Feds may ship nuclear waste from Washington to New Mexico

Workers have been cleaning up the Hanford nuclear site since 1989. (Photo: Department of Energy, hanford.gov)
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Trish Anderton

The Department of Energy is considering moving about 3 million gallons of nuclear waste from leaky tanks in Hanford, Washington to a repository in New Mexico.

Officials said shifting the material to the Waste Isolation Pilot Plant near Carlsbad would give them more flexibility to deal with the leaks at the Hanford Nuclear Reservation. It would “enable the Department to reduce potential health and environmental risk in Washington State," Dave Huizenga, who heads the Energy Department's Environmental Management program, told local TV news station KOMO.

But an Albuquerque nuclear watchdog group immediately decried the proposal. "This is a bad, old idea that's been uniformly rejected on a bipartisan basis by politicians when it came up in the past, and it's been strongly opposed by citizen groups like mine and others," Don Hancock, director of the nuclear waste safety program at the Southwest Research and Information Center, told Seattle’s King5 TV. "It's also clear that it's illegal."

Washington Governor Jay Inslee announced in late February that six tanks were leaking at the World War Two-era Hanford complex. The sprawling site, located some 140 miles southwest of Spokane, is one of the most contaminated places on earth, according to NBC News. Hanford’s last reactor shut down in 1987. The Energy Department, the Environmental Protection Agency, and the state of Washington forged a pact called the Tri-Party Agreement in 1989 to clean it up. Now 11,000 employees are working to finish the job, which will likely to last until mid-century or beyond.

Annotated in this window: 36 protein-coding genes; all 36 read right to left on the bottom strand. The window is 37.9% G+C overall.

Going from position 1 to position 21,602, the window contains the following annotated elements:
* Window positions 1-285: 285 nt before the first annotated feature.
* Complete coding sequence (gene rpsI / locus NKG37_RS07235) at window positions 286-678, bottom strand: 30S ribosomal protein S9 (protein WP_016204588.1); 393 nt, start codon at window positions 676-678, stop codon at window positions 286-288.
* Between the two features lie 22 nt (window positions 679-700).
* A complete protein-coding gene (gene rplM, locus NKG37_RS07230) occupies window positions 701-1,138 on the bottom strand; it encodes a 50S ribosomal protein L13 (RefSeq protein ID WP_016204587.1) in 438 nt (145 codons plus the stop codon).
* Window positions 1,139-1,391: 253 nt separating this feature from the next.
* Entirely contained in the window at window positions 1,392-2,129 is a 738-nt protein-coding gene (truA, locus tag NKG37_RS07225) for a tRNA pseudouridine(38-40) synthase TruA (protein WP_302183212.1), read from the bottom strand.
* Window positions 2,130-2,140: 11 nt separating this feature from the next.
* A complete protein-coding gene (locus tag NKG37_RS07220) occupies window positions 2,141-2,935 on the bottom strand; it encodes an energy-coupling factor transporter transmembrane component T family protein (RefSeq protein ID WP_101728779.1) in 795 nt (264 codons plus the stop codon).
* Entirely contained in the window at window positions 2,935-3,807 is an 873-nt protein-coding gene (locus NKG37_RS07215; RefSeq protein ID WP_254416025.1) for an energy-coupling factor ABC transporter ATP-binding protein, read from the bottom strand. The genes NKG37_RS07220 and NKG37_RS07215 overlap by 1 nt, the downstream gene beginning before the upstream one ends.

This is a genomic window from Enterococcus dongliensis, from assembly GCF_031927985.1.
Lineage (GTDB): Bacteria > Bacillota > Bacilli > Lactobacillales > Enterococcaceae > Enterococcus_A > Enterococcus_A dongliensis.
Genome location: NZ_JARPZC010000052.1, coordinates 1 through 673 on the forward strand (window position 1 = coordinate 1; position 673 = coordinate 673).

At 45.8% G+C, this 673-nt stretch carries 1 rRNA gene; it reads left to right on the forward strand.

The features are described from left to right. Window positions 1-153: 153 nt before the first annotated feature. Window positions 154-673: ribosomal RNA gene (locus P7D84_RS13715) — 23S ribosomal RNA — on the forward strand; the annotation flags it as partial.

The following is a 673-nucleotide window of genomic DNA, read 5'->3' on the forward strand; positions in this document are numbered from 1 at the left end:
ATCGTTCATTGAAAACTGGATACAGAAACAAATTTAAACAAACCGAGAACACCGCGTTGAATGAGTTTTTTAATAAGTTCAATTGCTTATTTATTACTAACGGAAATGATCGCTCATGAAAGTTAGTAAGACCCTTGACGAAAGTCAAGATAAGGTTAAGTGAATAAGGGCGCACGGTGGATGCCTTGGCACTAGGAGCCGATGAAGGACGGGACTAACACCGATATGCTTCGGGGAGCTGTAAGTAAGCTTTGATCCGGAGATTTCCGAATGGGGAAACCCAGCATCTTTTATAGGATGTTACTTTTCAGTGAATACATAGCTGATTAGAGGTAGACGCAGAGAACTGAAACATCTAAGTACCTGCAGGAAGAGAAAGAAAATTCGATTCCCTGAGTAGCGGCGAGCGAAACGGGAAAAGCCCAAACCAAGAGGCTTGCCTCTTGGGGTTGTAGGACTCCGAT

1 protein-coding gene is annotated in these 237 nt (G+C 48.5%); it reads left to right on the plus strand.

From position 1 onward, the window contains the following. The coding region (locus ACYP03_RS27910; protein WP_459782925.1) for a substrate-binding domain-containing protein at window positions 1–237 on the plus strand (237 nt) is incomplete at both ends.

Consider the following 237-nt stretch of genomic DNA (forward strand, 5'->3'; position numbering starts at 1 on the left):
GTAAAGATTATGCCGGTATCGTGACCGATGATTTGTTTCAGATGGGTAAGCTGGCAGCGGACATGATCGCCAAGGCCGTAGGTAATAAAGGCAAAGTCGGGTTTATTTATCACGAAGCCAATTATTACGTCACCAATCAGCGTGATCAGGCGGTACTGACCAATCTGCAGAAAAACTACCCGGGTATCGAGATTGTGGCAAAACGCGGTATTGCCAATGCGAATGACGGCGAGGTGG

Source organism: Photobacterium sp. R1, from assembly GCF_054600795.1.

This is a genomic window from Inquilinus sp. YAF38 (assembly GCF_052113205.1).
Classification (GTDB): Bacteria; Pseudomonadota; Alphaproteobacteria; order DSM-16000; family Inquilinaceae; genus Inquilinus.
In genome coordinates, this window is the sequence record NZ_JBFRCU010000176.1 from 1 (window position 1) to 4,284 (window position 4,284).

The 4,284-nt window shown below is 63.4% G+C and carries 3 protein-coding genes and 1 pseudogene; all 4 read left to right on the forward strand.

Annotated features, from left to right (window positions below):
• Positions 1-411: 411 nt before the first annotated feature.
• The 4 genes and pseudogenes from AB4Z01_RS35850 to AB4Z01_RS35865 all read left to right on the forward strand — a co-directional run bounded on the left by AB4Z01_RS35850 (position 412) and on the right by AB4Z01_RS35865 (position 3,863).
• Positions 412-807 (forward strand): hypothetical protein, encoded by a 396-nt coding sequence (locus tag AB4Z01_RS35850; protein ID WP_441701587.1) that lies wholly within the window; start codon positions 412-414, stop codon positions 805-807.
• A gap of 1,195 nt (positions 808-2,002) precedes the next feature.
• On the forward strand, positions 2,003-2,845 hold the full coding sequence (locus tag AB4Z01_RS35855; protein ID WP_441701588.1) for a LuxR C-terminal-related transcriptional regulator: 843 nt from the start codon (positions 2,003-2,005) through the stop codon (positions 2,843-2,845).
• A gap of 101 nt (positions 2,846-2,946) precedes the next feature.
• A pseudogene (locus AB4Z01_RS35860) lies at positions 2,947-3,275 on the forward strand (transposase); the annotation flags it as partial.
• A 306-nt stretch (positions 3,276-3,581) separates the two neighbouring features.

Reactions to the news on KOMO’s Facebook page are sharply divided: ten people criticize the proposed move, while eight support it. Eleven suggest alternate destinations for the waste, ranging from Arizona to Washington, D.C. to outer space.

“Dangerous in transit and what's the use of shipping your problem elsewhere just for someone else to have to deal with?” writes Marilou Kishur. “Deal with it where it is, that's problem enough.”

“150 cars of the most toxic substances that would be a terrorist's dream,” muses Ron Peters.

“Why not put it in leaky 55 gallon drums and store it next to the Washington DC water supply and water for any food grown in that area,” Rob M McCallum proposes. “Bet they would fix the problem real fast.”

But Henry Joseph Parle Sr. is ready to sign on to the government’s plan: “Yes, the containers they ship this stuff in is almost indestructible.”

And so is Chris Kelly, as long as “the American taxpayer is not liable for any future problems they are going to have.”

What do you think should be done with the waste leaking from Hanford’s tanks? Share your thoughts in the comment section below!